Sean Cooper, Author, “Burn Your Mortgage” and a millennial who paid off his $250,000 mortgage in about three years joins CTV’s Chief Financial Commentator Pattie Lovett Reid for a look at how he did it.
Continue reading Meet the 31-year old who paid off his mortgage in three years
According to new research from the Harvard Business Review (HBR), prioritizing accounts with smaller balances, rather than those with higher interest rates, also known as the snowball plan, is the best strategy for paying off credit card debt.
Continue reading The Best Strategy for Paying Off Credit Card Debt
Love it or hate it, Valentine’s Day is just around the corner. Wherever your sentiments fall, it turns out that the majority (68 per cent) of Canadians are romantics at heart, with as many men as women agreeing that Valentine’s Day is more than just a “silly Continue reading Canadian Shoppers Are Generous…and Romantics At Heart
According to the 2017 Cost of Love study from RateSupermarket.ca, the cost of a budding relationship through to full bloom is $66,444.09, up seven per cent from last year.
Continue reading Love Hurts (Financially) to the Tune of $66,444.09
April (aka Coolirpa) is all about DIY Fashion and upcycling old clothes into something new! Check out her story!
Continue reading “Draw My Life” ~ Words of Wisdom from Thrifted Transformations’ Coolirpa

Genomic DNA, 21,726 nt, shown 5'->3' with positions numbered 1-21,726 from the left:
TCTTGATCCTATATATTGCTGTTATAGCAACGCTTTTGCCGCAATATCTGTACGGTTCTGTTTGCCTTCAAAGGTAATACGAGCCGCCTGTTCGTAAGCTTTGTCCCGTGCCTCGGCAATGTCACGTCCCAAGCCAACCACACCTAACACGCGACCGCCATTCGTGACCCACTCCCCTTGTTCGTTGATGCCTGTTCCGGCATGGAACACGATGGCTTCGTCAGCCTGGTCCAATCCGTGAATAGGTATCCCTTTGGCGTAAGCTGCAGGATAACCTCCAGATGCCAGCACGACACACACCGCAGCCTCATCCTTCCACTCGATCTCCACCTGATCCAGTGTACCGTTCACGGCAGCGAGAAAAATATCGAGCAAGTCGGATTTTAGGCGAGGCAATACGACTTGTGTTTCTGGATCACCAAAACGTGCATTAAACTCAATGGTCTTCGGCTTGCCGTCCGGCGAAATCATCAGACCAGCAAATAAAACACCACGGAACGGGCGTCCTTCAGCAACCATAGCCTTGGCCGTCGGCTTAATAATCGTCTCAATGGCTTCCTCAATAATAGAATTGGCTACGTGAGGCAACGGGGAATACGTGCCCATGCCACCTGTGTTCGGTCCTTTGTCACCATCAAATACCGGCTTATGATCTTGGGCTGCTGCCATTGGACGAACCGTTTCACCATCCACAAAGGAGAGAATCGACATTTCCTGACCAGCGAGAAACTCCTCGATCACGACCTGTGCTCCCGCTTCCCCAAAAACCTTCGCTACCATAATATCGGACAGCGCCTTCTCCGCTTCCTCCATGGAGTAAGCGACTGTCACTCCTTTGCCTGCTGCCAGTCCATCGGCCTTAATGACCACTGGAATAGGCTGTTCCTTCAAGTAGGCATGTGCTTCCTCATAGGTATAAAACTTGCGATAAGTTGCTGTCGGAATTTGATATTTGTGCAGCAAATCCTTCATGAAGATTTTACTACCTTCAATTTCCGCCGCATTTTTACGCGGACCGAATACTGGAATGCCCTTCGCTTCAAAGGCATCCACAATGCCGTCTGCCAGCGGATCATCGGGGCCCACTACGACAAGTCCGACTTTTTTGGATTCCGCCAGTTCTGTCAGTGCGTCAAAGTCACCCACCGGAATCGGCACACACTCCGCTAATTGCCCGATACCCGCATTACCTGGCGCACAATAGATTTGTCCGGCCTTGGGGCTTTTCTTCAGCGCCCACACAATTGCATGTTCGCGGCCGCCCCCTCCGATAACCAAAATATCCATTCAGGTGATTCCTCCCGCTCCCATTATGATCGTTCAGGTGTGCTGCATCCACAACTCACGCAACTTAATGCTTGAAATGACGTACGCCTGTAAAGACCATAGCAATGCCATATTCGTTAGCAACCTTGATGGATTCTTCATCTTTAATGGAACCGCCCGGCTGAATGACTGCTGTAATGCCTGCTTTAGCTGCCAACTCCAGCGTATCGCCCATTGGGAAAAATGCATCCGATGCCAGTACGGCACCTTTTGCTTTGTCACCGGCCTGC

Auto insurance rates to drop, on average 0.14 per cent, the Financial Services Commission of Ontario (FSCO) reports.
Continue reading Ontario car insurance rates will decrease as low as 3.13%
Getting married can cost a fortune. One of the biggest ticket items in the wedding dress. NPR’s Planet Money Caitlin Kenney wanted to know why wedding dresses are so expensive. Check it out on Slate.
Continue reading Why do wedding dresses cost so much?
The 7th edition of Canada’s Food Price Report is published for the first time by Dalhousie University. 2016 marked Canada’s lowest monthly average exchange rate in almost a decade. Food price decreases at retail were both surprising and unexpected. Due to a lower Canadian dollar, vegetable prices soared early in the year which prompted Canadians to become more conscious about food prices in general.1 In many ways 2016 was a difficult year to predict as weather patterns, the devalued Canadian dollar, a surplus of agricultural and food stocks, and volatile oil prices drove up food prices.
Continue reading Families could pay up to $420 more for food in 2017
Canadians seem to have officially adopted our American neighbours’ biggest holiday shopping bonanza, with 46 per cent saying they shopped on Black Friday this year and 37 per cent on Cyber Monday. And the majority of Canadians who shopped on Black Friday and Cyber Monday did so online – 67 percent and 89 percent respectively. In fact, (bosses, look away) not only did many shoppers stay up late the night before to catch deals, many employees did their online shopping while at work. 45 per cent say they shopped while at work on Black Friday and 41 per cent on Cyber Monday.
Continue reading Nearly Half of Canadians Shopped for Deals on Black Friday
Almost half of Canadian homeowners don’t have enough money set aside to deal with a financial emergency, while four in 10 have some difficulty managing common expenses associated with home ownership, a new survey by Manulife Bank of Canada shows.
Continue reading Nearly half of Canadian homeowners aren’t prepared for emergency expenses
Today’s infographic from Connect4Climate shows the breakdown in the energy use of a typical home.
It highlights the average cost per year of different appliances, while also showing what uses the most energy over the course of the year.
Continue reading What Uses the Most Energy in Your Home?